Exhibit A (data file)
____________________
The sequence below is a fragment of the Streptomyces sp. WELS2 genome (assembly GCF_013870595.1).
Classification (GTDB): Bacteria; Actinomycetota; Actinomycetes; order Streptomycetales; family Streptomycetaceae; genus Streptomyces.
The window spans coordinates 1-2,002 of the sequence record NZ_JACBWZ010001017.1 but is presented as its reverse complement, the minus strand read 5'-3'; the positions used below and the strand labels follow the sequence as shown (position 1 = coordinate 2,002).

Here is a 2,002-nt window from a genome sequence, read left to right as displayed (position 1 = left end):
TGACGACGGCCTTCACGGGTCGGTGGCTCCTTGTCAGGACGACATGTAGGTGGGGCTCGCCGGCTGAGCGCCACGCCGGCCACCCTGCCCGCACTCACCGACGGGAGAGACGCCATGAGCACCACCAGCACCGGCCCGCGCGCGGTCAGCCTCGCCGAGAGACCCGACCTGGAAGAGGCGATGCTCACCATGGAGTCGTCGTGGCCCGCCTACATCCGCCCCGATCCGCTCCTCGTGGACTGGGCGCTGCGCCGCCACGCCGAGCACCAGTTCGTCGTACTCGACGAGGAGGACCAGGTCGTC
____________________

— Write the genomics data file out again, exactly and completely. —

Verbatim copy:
The sequence below is a fragment of the Streptomyces sp. WELS2 genome (assembly GCF_013870595.1).
Classification (GTDB): Bacteria; Actinomycetota; Actinomycetes; order Streptomycetales; family Streptomycetaceae; genus Streptomyces.
The window spans coordinates 1-2,002 of the sequence record NZ_JACBWZ010001017.1 but is presented as its reverse complement, the minus strand read 5'-3'; the positions used below and the strand labels follow the sequence as shown (position 1 = coordinate 2,002).

Here is a 2,002-nt window from a genome sequence, read left to right as displayed (position 1 = left end):
TGACGACGGCCTTCACGGGTCGGTGGCTCCTTGTCAGGACGACATGTAGGTGGGGCTCGCCGGCTGAGCGCCACGCCGGCCACCCTGCCCGCACTCACCGACGGGAGAGACGCCATGAGCACCACCAGCACCGGCCCGCGCGCGGTCAGCCTCGCCGAGAGACCCGACCTGGAAGAGGCGATGCTCACCATGGAGTCGTCGTGGCCCGCCTACATCCGCCCCGATCCGCTCCTCGTGGACTGGGCGCTGCGCCGCCACGCCGAGCACCAGTTCGTCGTACTCGACGAGGAGGACCAGGTCGTC